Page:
To which I would only add a hope that Cammell Laird is capable of success in winning and building the Solid Support ships, perhaps with blocks also produced by A&P Tyne as done for RRS Sir David Attenborough and/or others. An ability to be commercially competitiveand viable with such a large vessel if achievable would be a significant positive for UK shipbuilding and the NSS strategy.

Simon

I am unsure tacticos selection vs bae bms will be a big a problem as many make out – my understanding is tacticos is open architecture and can be flexible in the user interface I am guessing the difference for operators maybe as different as going from an iPhone to Android made to look like an iPhone? If I am wrong I think in order to get in to the market with the uk mod with possible further orders they will provide a full training package/conversion courses. The RAF have very different aircraft and manage ok. I think it would be a small price to pay to break the monopoly and if arrowhead was selected bae may see the writing on the wall and come on board anyway…. better to make some profit rather than none. I don’t think it is something that is beyond the Rn to manage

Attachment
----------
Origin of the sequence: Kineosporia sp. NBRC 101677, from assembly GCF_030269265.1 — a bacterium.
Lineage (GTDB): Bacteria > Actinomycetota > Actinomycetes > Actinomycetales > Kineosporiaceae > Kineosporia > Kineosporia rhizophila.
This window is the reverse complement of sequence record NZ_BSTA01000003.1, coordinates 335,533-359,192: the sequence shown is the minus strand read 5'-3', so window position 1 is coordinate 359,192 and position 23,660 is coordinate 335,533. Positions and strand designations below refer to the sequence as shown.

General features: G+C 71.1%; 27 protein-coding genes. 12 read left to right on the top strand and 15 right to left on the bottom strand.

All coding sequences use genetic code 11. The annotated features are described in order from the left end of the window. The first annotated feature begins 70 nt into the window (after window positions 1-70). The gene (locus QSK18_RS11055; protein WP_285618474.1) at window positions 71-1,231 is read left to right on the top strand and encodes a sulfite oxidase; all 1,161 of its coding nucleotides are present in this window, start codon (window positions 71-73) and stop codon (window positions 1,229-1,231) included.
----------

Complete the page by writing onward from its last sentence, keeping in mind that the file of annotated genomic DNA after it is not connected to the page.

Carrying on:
TimH

How much would you bet against a T45 life ex? I wouldn’t bet a penny! I very very much doubt the build on the replacement AAW destroyer will start until the T26 build is over.
This is probably a reasonable plan as the T45 with updates should be good for 30/35 years which puts their replacement in the 2040’s.

Andy